Gauging Green on the Valley Isle
Almost all Maui businesses surveyed say they are saving money with sustainability
A survey of Maui businesses found that 94 percent said they had saved money by adopting sustainable practices.
The survey of 124 Valley Isle businesses was conducted between December 2011 and February 2012 byCreative Conflict Solutions for two departments at the University of Hawaii’s Maui College, the Office of Continuing Education and Training, and the Sustainable Living Institute of Maui.
The survey’s goal was to gauge whether Maui businesses have found that going green is not only desirable but also profitable. “Our survey results prove the adoption of sustainable practices is seen by most participating Maui businesses as a necessity,” says Phyllis Robinson of Creative Conflict Solutions.
The survey results are similar to those of a global survey conducted by Massachusetts Institute of Technology’s Sloan Management Review and The Boston Consulting Group. Of the 2,800 companies surveyed worldwide, two-thirds see sustainability as necessary to being competitive in today’s marketplace, up from 55 percent a year earlier.
Participants in the Maui survey were chosen randomly from a list of local businesses and organizations with 10 or more employees. In descending order of the number of business surveyed, they included: hotels and lodging businesses, miscellaneous employment services (banks, Realtors, media and others), retail businesses, schools and nonprofits, restaurants, grocery stores, construction, and other businesses.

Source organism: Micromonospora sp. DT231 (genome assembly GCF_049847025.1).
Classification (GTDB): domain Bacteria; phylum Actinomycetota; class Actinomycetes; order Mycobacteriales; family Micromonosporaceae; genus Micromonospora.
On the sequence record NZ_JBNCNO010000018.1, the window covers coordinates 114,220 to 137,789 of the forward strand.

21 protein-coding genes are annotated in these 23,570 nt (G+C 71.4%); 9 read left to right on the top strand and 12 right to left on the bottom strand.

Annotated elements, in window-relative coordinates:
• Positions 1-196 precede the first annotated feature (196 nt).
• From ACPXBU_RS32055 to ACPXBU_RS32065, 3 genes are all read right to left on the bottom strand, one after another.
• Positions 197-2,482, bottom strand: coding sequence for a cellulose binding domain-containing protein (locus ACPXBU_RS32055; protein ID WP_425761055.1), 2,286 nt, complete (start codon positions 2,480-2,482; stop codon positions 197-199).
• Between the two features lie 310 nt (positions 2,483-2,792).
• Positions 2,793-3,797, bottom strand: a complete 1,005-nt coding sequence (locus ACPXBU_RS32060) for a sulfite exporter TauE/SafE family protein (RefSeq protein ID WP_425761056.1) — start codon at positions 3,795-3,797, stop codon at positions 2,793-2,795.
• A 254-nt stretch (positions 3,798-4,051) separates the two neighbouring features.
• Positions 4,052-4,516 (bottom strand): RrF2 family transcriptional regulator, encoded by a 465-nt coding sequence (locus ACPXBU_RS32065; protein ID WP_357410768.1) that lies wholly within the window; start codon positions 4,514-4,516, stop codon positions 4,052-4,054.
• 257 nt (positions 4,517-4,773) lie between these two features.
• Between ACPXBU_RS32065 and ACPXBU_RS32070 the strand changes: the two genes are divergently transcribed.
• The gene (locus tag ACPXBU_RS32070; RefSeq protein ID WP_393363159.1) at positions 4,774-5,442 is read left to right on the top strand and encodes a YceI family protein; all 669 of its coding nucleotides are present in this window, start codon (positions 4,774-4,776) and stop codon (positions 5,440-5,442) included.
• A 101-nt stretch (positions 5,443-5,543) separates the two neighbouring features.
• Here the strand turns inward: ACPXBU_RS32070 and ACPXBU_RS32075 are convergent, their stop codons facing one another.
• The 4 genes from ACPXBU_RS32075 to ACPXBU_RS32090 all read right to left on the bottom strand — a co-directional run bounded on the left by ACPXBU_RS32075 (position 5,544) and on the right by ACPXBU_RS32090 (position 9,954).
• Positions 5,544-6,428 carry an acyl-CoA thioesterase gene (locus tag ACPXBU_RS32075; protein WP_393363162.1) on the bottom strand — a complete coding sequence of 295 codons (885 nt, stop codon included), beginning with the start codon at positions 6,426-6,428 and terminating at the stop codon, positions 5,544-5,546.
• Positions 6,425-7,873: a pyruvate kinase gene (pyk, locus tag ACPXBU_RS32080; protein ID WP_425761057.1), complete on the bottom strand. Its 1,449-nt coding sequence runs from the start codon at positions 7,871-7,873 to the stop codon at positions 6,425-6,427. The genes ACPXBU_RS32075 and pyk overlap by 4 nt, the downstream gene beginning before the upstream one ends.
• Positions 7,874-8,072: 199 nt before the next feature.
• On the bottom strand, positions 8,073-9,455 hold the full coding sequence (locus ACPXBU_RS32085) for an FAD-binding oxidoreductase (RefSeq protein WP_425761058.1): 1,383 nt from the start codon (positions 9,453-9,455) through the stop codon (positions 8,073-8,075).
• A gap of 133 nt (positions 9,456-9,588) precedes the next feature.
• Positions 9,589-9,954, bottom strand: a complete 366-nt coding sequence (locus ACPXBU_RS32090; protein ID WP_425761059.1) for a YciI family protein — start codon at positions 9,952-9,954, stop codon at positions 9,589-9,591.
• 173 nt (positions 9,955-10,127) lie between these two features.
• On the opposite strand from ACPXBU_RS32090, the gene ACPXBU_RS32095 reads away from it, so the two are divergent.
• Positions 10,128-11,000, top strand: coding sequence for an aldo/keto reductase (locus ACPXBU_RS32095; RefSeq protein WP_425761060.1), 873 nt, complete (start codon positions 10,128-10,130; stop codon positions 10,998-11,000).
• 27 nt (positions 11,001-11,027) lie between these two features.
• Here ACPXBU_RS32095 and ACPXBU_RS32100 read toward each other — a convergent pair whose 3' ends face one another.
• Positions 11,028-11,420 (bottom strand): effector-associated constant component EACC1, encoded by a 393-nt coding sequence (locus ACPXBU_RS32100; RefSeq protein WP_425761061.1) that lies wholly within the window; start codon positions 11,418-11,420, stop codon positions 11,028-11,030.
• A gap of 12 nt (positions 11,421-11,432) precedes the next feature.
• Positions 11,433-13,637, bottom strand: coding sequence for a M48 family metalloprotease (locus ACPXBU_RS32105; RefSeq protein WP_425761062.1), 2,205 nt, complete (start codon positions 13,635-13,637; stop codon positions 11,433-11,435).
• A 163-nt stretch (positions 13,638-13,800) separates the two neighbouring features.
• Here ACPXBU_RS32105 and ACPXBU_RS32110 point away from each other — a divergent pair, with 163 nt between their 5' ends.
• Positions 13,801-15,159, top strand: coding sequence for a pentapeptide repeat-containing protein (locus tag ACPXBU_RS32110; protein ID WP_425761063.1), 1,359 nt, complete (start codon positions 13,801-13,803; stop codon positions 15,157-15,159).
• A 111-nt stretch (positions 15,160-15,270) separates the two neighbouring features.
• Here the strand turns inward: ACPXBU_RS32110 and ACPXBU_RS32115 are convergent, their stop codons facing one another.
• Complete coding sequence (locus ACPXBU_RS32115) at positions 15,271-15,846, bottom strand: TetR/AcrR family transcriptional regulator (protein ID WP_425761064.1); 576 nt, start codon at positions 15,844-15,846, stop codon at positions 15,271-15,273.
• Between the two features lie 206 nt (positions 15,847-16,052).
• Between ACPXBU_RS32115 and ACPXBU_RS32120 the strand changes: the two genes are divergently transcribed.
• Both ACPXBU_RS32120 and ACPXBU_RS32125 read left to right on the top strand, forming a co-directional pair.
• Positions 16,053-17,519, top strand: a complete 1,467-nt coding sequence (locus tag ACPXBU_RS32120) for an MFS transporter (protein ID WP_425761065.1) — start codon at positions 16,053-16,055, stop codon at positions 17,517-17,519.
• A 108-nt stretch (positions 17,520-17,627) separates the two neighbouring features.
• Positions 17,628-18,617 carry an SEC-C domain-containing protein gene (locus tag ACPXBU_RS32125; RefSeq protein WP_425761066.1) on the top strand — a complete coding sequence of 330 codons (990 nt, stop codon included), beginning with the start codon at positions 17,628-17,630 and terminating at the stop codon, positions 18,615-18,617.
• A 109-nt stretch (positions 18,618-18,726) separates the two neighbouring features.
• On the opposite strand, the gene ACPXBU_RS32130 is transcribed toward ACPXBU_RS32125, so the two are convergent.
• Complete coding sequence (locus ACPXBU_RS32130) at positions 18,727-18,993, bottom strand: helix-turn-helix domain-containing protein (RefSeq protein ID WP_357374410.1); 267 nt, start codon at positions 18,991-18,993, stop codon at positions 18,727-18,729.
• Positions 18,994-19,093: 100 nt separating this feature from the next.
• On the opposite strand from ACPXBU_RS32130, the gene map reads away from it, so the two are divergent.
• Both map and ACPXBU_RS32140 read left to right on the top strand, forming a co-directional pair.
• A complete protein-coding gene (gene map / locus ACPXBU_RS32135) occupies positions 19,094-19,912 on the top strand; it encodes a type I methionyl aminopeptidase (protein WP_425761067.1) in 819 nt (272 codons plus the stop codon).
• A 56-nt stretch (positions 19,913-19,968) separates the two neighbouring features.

The survey found that, although Maui businesses clearly recognize the benefits of going green, many are not yet tracking specific energy uses. Three-quarters of respondents expressed interest in Maui College interns providing individualized sustainability assessments and recommendations.
The full report, called “Supporting Maui’s Businesses and Organizations in their Sustainability Efforts,” can be downloaded athawaiibusiness.com/sustainability.